* Cedric Kushner: no more gimmicks. This guy has tried everything from the disastrous 'ThunderBox' to one-day $100,000 heavyweight tournaments- and all have failed miserably.

He can put on a boxing version of 'Survivor' or 'Real World' if he wants but the reality is, boxing fans want good fights and interesting fighters, nothing more, nothing less.

Stop with the shenanigans and stop with the junk.

Continue Reading

Articles of 2002

Dream Fights of 2003

Published

on

Hey, we can all dream, right? Isn't it our God-given right as boxing fans to think about fights that should happen – but often times don't?

And not just fights that have the highest profile or the biggest names – because sometimes those fights, like Lewis vs. Tyson – are nothing more than high-profile mismatches. I'm talking about fights that are evenly matched between the game's best and are the most intriguing inside the ring.

Here are some fights I'd pay to see in the upcoming year; full well knowing that most of these fights are pipe dreams as the business end of the sport would bog these fights down quickly. But hey, we can dream right?

* Juan Manuel Marquez vs. Erik Morales or Marco Antonio Barrera: Name me another fighter that has never won a world title belt that is better than Marquez? You can't and this guys been ducked and dodged long enough. On February 1st he takes on Manuel Medina for the vacant IBF featherweight title and it says here that he should face one of the game's best known 126-pounders, either Morales or Barrera. Marquez is a master boxer with great counter-punching skills and his hand-speed would give either one of his Mexican compatriots fits. There are some in the industry who have been saying for a while that Marquez is already the game's premiere featherweight; I'm not inclined to disagree that strongly.

CHANCES OF HAPPENING?: With Barrera, not good, as Ricardo Maldonado sees no real upside in this match-up and would most likely take an easier fight on HBO for about the same amount of money he could make facing Marquez.

With Morales, the logistics are much less complicated. Both of them are promoted by Bob Arum and there is some talk that they could face each other in May if a Morales-Barrera III isn't made.

* Bernard Hopkins vs. Roy Jones: Not only because it's a match-up of two of the very premiere fighters in the world, but Hopkins needs to resume his career with some meaningful fights and Jones should be fighting guys like 'the Executioner' instead of participating in novelty acts like his proposed bout with John Ruiz.

And don't think for one minute that this would be a blowout. Jones couldn't blowout a green Hopkins in 1993 and won't be able to do it now. Hopkins, unlike most of Jones' opponents, isn't in total awe of Pensacola's finest.

CHANCES OF HAPPENING?: Not good, Sharon and Arafat will find a common ground regarding the Middle East before these two proud and stubborn men find one in contract negotiations.

* Oscar De La Hoya vs. Vernon Forrest: For fans of pure boxing and strategy this is a fight that can't be missed. Both men have strong jabs and match-up well physically. 'The Golden Boy' has the better left hook and 'The Viper' has a more effective right hand. Between these two well-schooled boxers you can expect a tense and tight boxing match with subtle momentum swings round by round.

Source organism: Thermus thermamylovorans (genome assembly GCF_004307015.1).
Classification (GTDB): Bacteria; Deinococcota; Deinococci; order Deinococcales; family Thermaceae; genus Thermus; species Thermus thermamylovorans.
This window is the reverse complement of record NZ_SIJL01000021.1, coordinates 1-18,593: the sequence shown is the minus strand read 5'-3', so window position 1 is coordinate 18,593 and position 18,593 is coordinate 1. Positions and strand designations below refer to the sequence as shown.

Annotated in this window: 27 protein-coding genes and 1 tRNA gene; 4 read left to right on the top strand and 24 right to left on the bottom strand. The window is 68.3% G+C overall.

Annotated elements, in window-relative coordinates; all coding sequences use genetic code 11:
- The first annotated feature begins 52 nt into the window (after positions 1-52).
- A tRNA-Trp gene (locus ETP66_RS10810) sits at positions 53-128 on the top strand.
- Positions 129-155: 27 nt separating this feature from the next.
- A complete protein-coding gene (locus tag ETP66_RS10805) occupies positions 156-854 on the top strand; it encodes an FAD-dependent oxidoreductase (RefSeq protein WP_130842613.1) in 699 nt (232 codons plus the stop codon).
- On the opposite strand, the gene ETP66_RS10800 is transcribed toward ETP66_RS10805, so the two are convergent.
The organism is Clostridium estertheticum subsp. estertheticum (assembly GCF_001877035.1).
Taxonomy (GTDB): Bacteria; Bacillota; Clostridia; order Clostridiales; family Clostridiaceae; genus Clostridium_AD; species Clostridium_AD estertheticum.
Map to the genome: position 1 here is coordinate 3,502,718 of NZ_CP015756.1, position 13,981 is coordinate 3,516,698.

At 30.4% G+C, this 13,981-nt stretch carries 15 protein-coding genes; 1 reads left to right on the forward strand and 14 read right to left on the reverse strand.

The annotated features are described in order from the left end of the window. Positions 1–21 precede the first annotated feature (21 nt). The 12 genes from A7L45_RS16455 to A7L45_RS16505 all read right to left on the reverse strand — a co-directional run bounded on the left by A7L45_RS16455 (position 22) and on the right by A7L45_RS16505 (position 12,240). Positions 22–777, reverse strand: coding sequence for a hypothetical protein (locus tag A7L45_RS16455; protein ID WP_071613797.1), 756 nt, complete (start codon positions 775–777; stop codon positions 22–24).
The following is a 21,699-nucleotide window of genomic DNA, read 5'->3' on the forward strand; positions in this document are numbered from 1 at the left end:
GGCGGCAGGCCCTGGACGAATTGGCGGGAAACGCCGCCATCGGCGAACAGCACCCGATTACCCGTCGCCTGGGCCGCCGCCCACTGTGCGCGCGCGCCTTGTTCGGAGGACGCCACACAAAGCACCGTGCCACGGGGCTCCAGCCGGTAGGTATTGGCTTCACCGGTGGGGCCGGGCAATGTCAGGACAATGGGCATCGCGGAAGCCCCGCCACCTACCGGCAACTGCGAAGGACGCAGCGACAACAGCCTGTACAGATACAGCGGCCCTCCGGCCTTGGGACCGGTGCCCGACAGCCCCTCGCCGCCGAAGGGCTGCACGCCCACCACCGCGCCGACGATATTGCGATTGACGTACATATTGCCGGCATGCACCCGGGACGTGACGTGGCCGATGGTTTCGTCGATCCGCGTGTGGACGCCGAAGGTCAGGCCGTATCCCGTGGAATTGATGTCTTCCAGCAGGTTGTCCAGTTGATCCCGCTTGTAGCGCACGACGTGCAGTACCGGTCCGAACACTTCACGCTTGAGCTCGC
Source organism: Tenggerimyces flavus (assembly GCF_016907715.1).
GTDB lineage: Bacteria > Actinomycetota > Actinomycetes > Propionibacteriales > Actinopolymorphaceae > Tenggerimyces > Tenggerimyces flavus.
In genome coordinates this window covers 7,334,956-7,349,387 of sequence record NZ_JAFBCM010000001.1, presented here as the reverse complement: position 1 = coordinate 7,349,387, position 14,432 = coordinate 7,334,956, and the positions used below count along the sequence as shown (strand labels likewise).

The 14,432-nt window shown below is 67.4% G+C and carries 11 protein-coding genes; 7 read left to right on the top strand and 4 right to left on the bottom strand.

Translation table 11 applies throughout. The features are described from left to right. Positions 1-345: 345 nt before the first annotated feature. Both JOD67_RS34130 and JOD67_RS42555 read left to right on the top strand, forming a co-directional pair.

CHANCES OF HAPPENING?: For 2003, not very good because it looks like Oscar will be fighting once in the upcoming year – a September rematch against Shane Mosley – and Bob Arum has stated that Forrest simply brings nothing to the table promotionally. This can be interpreted as another way of saying that he's not Latin, too dangerous or just another black fighter who can't sell a ticket. The bottom line seems to be that unless Forrest raises his profile in the upcoming years, De La Hoya will be facing guys that make economic sense.

* Floyd Mayweather vs. Kostya Tszyu: This would be a face off of the sport's premier lightweight against the game's best jr. welterweight. 'The Pretty Boy' would bring speed, quickness and boxing ability to the dance. While Tszyu would bring a decided edge in strength, size and punching power. They say styles make fights and you have two contrasting ones here.

CHANCES OF HAPPENING?: Not likely. This is for a couple of reasons. First, Vlad Wharton who promotes Tszyu, is seemingly deathly afraid to take any risks with Tszyu, who's basically his cash cow. Secondly, Mayweather got a reality check from his two bouts with Jose Luis Castillo, who at 135 pounds was able to muscle him throughout their 24 rounds they fought in 2002. And Tszyu is faster, sharper and just as strong as Castillo. I'm not sure Mayweather is in any rush to make the move up to 140-pounds.

* Lennox Lewis vs. Wladimir Klitschko: The industry is always better off when there is action in the heavyweight division. So why even mess around by having Lewis take on 'the other' Klitschko or knock out Tyson again; getting right in there with the man most pundits are claiming is the heir to his throne in Wlad Klitschko?

The time is now, Lewis is getting up there in age and really doesn't have that much left in his gas tank anyway and it would be prudent for him to face Klitschko now before he gets any better. Remember, that's the tact they took in facing Michael Grant when they did – but it has to be noted that Klitschko is much better than Grant.

Lewis would have the advantages in experience and savvy, but for one of the few times in his career he would be facing a disadvantage in size and perhaps power. The two best big men on the planet squaring off, what else could you ask for?

CHANCES OF HAPPENING: Actually pretty good, since Lewis himself has stated his plans to take on both Klitschkos in between his rematch with Tyson. But with Don King now making a full court press to garner the services of Lewis, who knows what direction he goes to now.

Continue Reading

Trending